Turkish Attacks in PKK Dominant Areas

 

Photo source: Arab News
By Naveed Qazi | Editor, Globe Upfront

In a calculated manner, Turkey launched its new cross-border operation, codenamed Claw Lock against Kurdistan Worker’s Party in northern Iraq in April 2022. Post 2015, it is Turkey’s latest effort to strangle PKK’s freedom of movement, and gradually weaken its associates.

Operation Claw-Lock is the successor of the similarly named joint air and ground operations Claw-Lightning and Claw-Thunderbolt in 2021, and Claw-Eagle and Claw-Tiger in 2020.

The Turkish military is carrying out helicopter-borne commando raids on mountains and into caves. Unlike past operations that concluded by winter, Turkish forces, in these new operations, are making gains all year round, through establishment of an increasing number of military outposts, and forward operating bases in strategically important areas. Although these operations have failed to rout out PKK in the Qandil stronghold, they have nevertheless put an unprecedented pressure on the group. 

Turkey is also alleged using chemical weapons in its campaigns against the Kurdish Workers Party (PKK) at least '164 times', according to Zagros Hiwa, a spokesperson of the Union of Communities of Kurdistan (KCK). 

It was in July 2015 when ceasefire between Turkey and PKK completely collapsed. The ceasefire had first happened in 2013. Then, in 2016, Turkey's Kurdish-majority southeast experienced levels of violence not seen since the 1990s. The PKK fought against the Turkish security forces in urban centres. It made Turkey impose punishing long curfews in entire city districts, and large swathes of Kurdish majority towns and cities were reduced to heap of debris.

In May 2021, Iraqi Kurds had also expressed their frustration when satellite images revealed that Turkey was deforesting Iraqi Kurdistan border with Turkey. The aim had been to build roads for military posts. With time, Turkey has established at least forty military bases and outposts throughout the autonomous Iraqi Kurdish region as part of this effort.

Kurdish analyst Ceng Sagnic recently pointed out that the conflict has recently reached ‘topographically difficult regions’ in the autonomous Kurdish region that have been under undisputed PKK control for over 25 years. 

Abdulla Hawez, another Kurdish analyst, noted that Turkish positions along the border suggest that the Turkish army is gradually creating what appears to be a belt throughout its border with Iraq. Such a 'belt', most of it, would undoubtedly constrain PKK movements between Iraqi Kurdistan, Turkey and possibly Syria as well.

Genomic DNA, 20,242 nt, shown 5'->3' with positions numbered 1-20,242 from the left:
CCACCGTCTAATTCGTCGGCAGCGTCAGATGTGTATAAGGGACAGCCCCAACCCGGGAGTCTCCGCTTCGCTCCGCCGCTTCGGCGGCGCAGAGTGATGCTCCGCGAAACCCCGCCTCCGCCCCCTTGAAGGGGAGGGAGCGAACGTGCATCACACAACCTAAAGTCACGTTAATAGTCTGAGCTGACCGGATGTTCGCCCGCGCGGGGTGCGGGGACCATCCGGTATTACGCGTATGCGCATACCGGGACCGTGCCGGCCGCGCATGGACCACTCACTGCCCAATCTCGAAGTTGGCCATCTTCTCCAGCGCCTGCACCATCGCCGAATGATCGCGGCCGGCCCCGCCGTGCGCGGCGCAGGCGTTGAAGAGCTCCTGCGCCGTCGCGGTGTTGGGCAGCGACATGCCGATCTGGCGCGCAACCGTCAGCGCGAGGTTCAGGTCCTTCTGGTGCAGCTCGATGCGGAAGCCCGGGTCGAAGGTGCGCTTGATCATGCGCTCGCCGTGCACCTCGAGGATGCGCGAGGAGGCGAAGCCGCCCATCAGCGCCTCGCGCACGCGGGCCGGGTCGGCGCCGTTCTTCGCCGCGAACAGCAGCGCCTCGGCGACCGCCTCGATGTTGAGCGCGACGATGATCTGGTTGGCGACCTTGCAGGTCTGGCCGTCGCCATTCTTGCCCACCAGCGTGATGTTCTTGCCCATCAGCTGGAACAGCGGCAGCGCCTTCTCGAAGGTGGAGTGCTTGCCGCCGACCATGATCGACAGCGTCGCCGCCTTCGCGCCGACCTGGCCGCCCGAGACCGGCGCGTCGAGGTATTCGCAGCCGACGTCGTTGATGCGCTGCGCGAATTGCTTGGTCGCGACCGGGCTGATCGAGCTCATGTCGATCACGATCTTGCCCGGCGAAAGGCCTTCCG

After the launch of Claw-Lightning and Thunderbolt, Turkey's interior ministry had announced that the military would establish a new base in Iraqi Kurdistan's Metina region. The very next day, the Turkish minister of defence had made an unscheduled visit to Turkish troops based in Iraqi Kurdistan, briefly raising eyebrows in Baghdad. 

Turkey also opposed the PKK forming what it called a ‘terror corridor’ across northern Syria. By 2015, the SDF controlled two-thirds of northern Syria’s border regions, extending from the Iraqi border in the east to the east bank of the Euphrates River.

There also might be a renewed offensive by Turkey in the Sinjar region of northern Iraq, where IS infamously subjected the Yazidi religious minority to a notorious campaign of genocide beginning in August 2014. The PKK intervened against Islamic State and saved thousands of Yazidis in the process. Turkey retained its presence there and established a Yazidi offshoot called the Sinjar Protection Units.  It has repeatedly condemned the PKK's presence there for years now, invariably pledging not allowing a ‘second Qandil’ to be established there. Sinjar is strategically important for the PKK, and its Syrian wing, since it enables its fighters to transit overland from Qandil to northeast Syria.

Shortly after Turkey conquered Afrin, Turkey even upped the pressure against the PKK in Iraqi Kurdistan, beginning a string of extensive air and ground operations that continues to the present day. Dubbed 'Tigris Shield' by Turkish media, it was the most significant Turkish operation in Iraqi Kurdistan since the short-lived Operation Sun in late February 2008, just over a decade earlier. In the following years, Turkey also expanded its networks of bases and outposts, establishing military bases in the mountains of Iraqi Kurdistan's Erbil province for the first time. It also assassinated high profile opponents such as PKK member Zaki Shingali in Sinjar in an air or drone strike on his convoy.

Turkey, time and again, is also using its militia proxies. It uses them to invade a swath of territory between Kobani and Jazira, occupying the cities of Tal Abyad and Ras al-Ain. Turkey stopped its offensive after reaching separate ceasefire negotiations with Russia and the United States, but retained its hold of the new areas it had invaded. 

By 2020, data showed that 77 percent of clashes between the Turkish military and the PKK were taking part in Iraq rather than southeast Turkey, the site of the bloody urban battles of 2016. ISIS offensives have also played their part in the war, especially in the region separating the Syrian Kurdish canton of Kobani from the north-western enclave of Afrin.

Turkish Defence Minister Hulusi Akar once said that their operations are based on a strategy that will completely lock the border line between Iraq and Turkey to the PKK. In other words, it also means that an independent greater socialist Kurdistan, even an autonomous state will leave Erdogan uneasy. Thus, he doesn’t want Kurdistan to integrate. By also attacking Hashd Al Shaabi (PMF) a pro Iranian armed group, Turkey sent a clear message to the Shia factions to remain outside of Turkey’s political game in Iraq.


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